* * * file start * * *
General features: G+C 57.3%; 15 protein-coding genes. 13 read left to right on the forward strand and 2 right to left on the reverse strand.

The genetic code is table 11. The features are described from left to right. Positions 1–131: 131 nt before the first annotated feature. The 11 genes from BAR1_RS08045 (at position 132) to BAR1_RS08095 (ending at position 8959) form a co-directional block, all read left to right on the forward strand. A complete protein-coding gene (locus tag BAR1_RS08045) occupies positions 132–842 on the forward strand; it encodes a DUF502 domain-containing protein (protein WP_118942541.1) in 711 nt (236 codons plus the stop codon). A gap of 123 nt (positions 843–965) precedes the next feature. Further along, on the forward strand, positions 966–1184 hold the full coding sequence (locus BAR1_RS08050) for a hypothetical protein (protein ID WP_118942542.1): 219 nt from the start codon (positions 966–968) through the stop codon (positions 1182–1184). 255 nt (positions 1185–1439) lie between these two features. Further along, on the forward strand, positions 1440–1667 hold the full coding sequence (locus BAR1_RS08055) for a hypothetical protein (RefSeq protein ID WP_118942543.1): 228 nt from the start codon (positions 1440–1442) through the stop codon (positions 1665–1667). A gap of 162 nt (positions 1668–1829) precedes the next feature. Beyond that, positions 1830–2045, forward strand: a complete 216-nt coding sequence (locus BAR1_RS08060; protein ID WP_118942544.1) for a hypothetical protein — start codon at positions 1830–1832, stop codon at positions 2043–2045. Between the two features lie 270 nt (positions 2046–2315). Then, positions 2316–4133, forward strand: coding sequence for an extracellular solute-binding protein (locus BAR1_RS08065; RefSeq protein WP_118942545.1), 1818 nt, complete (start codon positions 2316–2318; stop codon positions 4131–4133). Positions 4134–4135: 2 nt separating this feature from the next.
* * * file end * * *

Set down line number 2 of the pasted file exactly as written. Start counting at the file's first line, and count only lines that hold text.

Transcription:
The genetic code is table 11. The features are described from left to right. Positions 1–131: 131 nt before the first annotated feature. The 11 genes from BAR1_RS08045 (at position 132) to BAR1_RS08095 (ending at position 8959) form a co-directional block, all read left to right on the forward strand. A complete protein-coding gene (locus tag BAR1_RS08045) occupies positions 132–842 on the forward strand; it encodes a DUF502 domain-containing protein (protein WP_118942541.1) in 711 nt (236 codons plus the stop codon). A gap of 123 nt (positions 843–965) precedes the next feature. Further along, on the forward strand, positions 966–1184 hold the full coding sequence (locus BAR1_RS08050) for a hypothetical protein (protein ID WP_118942542.1): 219 nt from the start codon (positions 966–968) through the stop codon (positions 1182–1184). 255 nt (positions 1185–1439) lie between these two features. Further along, on the forward strand, positions 1440–1667 hold the full coding sequence (locus BAR1_RS08055) for a hypothetical protein (RefSeq protein ID WP_118942543.1): 228 nt from the start codon (positions 1440–1442) through the stop codon (positions 1665–1667). A gap of 162 nt (positions 1668–1829) precedes the next feature. Beyond that, positions 1830–2045, forward strand: a complete 216-nt coding sequence (locus BAR1_RS08060; protein ID WP_118942544.1) for a hypothetical protein — start codon at positions 1830–1832, stop codon at positions 2043–2045. Between the two features lie 270 nt (positions 2046–2315). Then, positions 2316–4133, forward strand: coding sequence for an extracellular solute-binding protein (locus BAR1_RS08065; RefSeq protein WP_118942545.1), 1818 nt, complete (start codon positions 2316–2318; stop codon positions 4131–4133). Positions 4134–4135: 2 nt separating this feature from the next.